This is a mural by Natalia Rak in Białystok, Poland. It reminds me of Alice in Wonderland, and the great Jefferson Airplane song "White Rabbit" with its line

     Ask Alice... when she's ten feet tall.

And that reminds me of this magnificent version of the same song:

Mayssa Karaa - White Rabbit

If you love the original you must listen to this!!!  I can't give away what's so great about it: that would spoil the surprise.  Grace Slick's vocals are so powerful on the original I had thought no other version could be enjoyable, but I was wrong.  As with the mural, good art wants a good idea. 

Here is Natalia Rak's page:

https://www.facebook.com/ArtNataliaRak

I think this piece is more inspired than most of hers.  Having the girl stand ontip-toes ... more »

If you water it, it will grow

This is a mural by Natalia Rak in Białystok, Poland. It reminds me of Alice in Wonderland, and the great Jefferson Airplane song "White Rabbit" with its line

     Ask Alice... when she's ten feet tall.

And that reminds me of this magnificent version of the same song:

Mayssa Karaa - White Rabbit

If you love the original you must listen to this!!!  I can't give away what's so great about it: that would spoil the surprise.  Grace Slick's vocals are so powerful on the original I had thought no other version could be enjoyable, but I was wrong.  As with the mural, good art wants a good idea. 

Here is Natalia Rak's page:

https://www.facebook.com/ArtNataliaRak

I think this piece is more inspired than most of hers.  Having the girl stand on tip-toes is a great idea, since that's all about being barely tall enough.___

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2014-07-13 03:17:24 (17 comments, 16 reshares, 105 +1s)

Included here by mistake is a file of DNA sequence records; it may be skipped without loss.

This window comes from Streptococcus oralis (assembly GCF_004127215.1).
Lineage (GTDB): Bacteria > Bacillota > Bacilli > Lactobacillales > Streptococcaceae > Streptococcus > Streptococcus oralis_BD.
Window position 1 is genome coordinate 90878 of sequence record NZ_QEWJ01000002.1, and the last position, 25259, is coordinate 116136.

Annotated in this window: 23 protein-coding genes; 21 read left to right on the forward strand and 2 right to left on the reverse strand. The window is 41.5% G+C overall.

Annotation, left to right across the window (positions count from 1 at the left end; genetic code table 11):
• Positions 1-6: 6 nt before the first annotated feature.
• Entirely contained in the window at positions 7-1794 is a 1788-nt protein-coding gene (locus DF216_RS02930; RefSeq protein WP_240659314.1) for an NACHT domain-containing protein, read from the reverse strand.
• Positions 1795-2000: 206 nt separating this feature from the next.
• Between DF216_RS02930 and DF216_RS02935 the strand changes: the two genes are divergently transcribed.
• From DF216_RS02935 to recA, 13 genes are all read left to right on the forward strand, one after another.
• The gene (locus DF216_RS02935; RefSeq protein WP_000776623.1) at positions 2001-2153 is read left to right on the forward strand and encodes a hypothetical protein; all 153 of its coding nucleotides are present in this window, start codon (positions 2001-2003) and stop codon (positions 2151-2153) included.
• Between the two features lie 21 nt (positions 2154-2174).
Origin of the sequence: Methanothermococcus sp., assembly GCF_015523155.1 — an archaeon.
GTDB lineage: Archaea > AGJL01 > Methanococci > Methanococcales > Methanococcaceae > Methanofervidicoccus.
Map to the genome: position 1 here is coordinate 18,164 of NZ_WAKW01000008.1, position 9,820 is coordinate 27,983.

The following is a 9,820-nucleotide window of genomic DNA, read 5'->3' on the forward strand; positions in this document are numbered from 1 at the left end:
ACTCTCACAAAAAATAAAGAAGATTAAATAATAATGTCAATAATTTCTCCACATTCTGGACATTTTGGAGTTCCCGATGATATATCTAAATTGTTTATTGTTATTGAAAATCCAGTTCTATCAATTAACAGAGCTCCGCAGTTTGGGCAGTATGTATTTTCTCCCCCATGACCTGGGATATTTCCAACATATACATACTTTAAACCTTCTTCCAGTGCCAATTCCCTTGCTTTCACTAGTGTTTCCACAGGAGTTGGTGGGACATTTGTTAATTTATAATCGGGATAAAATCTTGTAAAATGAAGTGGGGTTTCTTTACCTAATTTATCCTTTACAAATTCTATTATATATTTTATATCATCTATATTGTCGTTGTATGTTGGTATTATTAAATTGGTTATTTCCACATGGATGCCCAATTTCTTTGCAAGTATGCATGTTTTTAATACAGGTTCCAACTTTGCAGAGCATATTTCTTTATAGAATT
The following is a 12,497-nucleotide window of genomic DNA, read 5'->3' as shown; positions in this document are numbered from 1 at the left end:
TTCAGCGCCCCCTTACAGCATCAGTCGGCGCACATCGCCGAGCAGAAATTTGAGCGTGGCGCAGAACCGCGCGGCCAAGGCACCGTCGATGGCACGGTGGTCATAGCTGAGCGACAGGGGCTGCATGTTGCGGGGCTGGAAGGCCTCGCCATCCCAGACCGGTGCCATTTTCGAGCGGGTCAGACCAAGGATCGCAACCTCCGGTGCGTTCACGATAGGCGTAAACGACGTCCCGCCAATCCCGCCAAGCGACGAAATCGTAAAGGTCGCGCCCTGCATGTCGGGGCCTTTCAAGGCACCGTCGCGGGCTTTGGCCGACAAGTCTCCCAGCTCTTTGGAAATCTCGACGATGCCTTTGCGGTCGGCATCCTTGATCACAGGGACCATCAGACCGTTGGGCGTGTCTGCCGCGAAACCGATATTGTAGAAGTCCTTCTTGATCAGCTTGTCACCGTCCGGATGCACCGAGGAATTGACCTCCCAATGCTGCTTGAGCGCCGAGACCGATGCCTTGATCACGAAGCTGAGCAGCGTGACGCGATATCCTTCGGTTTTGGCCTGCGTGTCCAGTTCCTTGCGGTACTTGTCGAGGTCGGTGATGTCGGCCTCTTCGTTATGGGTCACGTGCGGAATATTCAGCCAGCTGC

A rotaxane is a 2-part molecule where one part is a ring that can rotate around the other part... but can't slip off!  

People are starting to make molecular machines with rotaxanes.  That's really cool, but let's talk about something simpler.  How do you make  a rotaxane? 

The first one was made in 1967 by two chemists named Harrison.   They used a simple but clever trick.   Say you have a bunch of molecules that react and stick together in pairs to form a bigger dumbbell-shaped molecule.  Say you let them do this when mixed with copies of some other ring-shaped molecule.  Then a few of them will connect through the ring, forming a rotaxane!

By now there are better tricks:

1) Capping: you let a rod-shaped molecule fit through a ring, and then cap it off with balls that keep the ring from sliding off.

2)Clippi... more »

A rotaxane is a 2-part molecule where one part is a ring that can rotate around the other part... but can't slip off!  

People are starting to make molecular machines with rotaxanes.  That's really cool, but let's talk about something simpler.  How do you make  a rotaxane? 

The first one was made in 1967 by two chemists named Harrison.   They used a simple but clever trick.   Say you have a bunch of molecules that react and stick together in pairs to form a bigger dumbbell-shaped molecule.  Say you let them do this when mixed with copies of some other ring-shaped molecule.  Then a few of them will connect through the ring, forming a rotaxane!

By now there are better tricks:

1) Capping: you let a rod-shaped molecule fit through a ring, and then cap it off with balls that keep the ring from sliding off.